A woman hugs a child during a service Sunday at Our Lady of Fatima Catholic Church in Lafayette, La., to remember and honor the victims of a deadly shooting at the Grand 16 theater last week. (Brynn Anderson/AP)

For three straight nights, Jonah Slason had gone to sleep with a Bible in his bed.

Ever since a man sitting just rows behind him unleashed a barrage of gunfire on him and others at the Grand 16 Theater, Slason, 25, has found himself riffling through his dark-burgundy Bible late into the night looking for answers.

While he hasn’t found answers for why John Russell Houser opened fire that night — killing two and injuring nine others, ­Slason, a school choir teacher, said he has found love. “I’ve been hearing from everyone I ever knew, even back to high school, reaching out,” he said. “I’ve seen how this whole community has come together and just supported each other.”

In the wake of last week’s ­movie-theater shooting, Lafayette has been a city in mourning. Marquee messages at stores have been replaced with prayers and remembrances. Hugs from friends have lingered a little longer. And messages of “#LafayetteStrong” have sprung up everywhere: at the farmers market, on houses and cars, handwritten by waitresses on restaurant receipts.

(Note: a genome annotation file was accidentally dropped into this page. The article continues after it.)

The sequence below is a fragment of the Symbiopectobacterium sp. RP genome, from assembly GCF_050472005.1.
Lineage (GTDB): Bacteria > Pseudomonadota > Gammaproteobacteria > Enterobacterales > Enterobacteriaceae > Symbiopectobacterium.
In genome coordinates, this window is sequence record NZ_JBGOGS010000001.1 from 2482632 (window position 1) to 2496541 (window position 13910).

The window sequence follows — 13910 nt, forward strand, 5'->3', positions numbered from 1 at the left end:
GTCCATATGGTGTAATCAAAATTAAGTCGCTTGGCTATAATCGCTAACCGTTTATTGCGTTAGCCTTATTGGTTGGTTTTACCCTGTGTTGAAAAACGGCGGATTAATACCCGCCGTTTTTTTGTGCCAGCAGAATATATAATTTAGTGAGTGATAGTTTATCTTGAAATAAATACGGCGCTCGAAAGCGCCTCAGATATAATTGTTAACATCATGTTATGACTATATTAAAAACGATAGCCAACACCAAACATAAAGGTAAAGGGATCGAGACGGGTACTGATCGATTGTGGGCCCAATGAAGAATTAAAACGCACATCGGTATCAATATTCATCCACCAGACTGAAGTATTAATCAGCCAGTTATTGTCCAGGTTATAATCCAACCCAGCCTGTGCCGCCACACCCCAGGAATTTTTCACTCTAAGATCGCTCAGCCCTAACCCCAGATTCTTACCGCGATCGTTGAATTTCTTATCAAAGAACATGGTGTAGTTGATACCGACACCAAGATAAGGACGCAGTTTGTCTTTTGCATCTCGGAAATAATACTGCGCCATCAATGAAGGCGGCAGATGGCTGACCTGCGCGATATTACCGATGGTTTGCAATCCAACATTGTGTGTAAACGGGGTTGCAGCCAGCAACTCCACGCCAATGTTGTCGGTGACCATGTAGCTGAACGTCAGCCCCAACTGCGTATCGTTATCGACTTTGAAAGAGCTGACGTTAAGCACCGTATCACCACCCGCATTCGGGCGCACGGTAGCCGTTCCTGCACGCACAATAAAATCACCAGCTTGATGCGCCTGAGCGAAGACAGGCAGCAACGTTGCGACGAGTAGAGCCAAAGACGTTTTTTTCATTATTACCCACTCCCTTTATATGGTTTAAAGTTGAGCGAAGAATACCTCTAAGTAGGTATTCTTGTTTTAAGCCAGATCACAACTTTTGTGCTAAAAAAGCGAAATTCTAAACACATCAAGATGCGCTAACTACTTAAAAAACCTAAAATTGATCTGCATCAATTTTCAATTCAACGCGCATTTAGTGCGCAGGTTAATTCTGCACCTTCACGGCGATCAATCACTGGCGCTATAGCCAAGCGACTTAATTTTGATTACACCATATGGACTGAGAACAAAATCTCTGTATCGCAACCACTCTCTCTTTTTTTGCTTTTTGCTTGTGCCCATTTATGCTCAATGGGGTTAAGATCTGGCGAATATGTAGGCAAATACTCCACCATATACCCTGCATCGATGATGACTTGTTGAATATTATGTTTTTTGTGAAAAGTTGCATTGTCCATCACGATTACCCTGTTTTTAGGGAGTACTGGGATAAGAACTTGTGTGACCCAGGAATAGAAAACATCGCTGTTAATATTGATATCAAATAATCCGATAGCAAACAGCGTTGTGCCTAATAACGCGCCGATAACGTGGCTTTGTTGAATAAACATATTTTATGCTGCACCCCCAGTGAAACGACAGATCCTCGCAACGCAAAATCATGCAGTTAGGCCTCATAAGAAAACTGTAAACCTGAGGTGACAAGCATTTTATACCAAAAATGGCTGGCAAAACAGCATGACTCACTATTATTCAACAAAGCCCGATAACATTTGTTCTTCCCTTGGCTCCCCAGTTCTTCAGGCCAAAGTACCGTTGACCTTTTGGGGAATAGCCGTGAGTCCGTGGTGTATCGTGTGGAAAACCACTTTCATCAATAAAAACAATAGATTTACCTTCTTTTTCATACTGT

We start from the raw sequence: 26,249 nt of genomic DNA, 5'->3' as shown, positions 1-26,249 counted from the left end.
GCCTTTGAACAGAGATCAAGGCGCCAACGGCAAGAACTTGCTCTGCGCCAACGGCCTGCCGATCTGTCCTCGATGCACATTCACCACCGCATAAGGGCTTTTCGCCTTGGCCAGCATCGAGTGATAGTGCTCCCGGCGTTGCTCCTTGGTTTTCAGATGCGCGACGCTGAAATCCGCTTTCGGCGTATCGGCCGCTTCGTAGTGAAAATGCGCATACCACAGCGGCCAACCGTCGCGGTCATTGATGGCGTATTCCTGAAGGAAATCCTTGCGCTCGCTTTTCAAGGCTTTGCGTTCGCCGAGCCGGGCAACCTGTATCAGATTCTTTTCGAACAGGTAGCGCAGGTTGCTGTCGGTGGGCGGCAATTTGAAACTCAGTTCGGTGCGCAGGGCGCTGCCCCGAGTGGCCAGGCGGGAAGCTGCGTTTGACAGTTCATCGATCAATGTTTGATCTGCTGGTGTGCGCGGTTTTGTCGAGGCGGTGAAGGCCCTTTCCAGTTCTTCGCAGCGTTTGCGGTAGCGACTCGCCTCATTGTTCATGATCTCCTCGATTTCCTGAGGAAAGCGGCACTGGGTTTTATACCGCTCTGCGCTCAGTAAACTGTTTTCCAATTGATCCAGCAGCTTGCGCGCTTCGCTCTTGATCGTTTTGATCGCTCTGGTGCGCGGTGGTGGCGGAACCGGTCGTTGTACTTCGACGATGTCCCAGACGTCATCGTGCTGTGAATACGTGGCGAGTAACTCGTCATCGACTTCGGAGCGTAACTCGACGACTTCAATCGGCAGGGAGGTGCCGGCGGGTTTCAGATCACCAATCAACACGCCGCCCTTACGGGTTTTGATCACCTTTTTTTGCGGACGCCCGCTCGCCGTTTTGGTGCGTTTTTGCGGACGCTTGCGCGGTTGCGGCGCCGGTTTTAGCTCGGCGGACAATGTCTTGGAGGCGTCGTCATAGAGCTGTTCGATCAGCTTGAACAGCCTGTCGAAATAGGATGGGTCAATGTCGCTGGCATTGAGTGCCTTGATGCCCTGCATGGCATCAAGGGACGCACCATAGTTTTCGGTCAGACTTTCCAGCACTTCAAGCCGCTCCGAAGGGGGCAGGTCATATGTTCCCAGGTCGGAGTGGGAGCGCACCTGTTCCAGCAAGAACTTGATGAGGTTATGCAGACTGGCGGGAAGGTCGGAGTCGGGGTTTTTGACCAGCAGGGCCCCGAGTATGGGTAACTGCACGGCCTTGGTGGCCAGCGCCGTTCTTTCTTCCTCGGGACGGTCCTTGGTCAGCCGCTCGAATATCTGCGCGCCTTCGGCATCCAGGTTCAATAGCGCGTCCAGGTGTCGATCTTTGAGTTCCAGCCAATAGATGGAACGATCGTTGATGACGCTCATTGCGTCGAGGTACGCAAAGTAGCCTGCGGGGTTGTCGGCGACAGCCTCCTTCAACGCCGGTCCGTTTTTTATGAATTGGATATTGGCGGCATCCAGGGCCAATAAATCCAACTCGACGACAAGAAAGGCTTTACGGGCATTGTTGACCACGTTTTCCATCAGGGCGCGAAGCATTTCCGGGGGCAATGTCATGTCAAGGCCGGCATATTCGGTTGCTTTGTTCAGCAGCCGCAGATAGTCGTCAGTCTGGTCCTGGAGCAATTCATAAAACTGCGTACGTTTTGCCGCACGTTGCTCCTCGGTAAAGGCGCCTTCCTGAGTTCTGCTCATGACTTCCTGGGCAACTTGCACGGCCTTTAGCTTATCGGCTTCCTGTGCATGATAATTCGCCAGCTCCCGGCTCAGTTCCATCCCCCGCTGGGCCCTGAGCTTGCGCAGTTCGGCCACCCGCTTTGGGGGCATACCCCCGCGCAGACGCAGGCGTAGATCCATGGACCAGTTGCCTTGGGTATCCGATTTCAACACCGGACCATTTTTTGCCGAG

Friends and relatives gathered to remember those killed and wounded when a gunman opened fire in a theater in Lafayette, La. (Reuters)

Those searching for answers have found little to satisfy.

Investigations of Houser, who took his own life in the shooting, have yielded details about his life in Alabama and Georgia. Family members in Georgia described Houser as mentally ill and said he had been estranged from them for years. And questions linger about how he obtained a gun at an Alabama pawnshop in February 2014.

In Lafayette, the police investigation has produced new tidbits about his final three weeks in the region. Renting a motel just off Interstate 10, Houser roamed widely along the sprawling highway, which cuts across the length of southern Louisiana.

Officials revealed Sunday that they think Houser had visited other cinema complexes in the days leading up to Thursday’s shooting.

“We do have reports from people of him going into other theaters,” Lafayette City-Parish President Joey Durel said in a phone interview. In recent days, for example, at one theater, a couple reported seeing a man looking like Houser who had dressed up to look like a woman, Durel said.

The man behaved so erratically that the couple soon got up and left the movie.

Here's what we know about John Russell Houser, the man accused of fatally shooting two people and injuring nine inside a movie theater in Lafayette, La. (The Washington Post)

After the shooting, authorities found wigs, glasses and other disguises in Houser’s motel, alongside journals.

Louisiana state police also said Sunday that Houser had written in a journal found in his motel room the theater, date and screening time for the showing of the movie “Trainwreck” at which he carried out the shooting.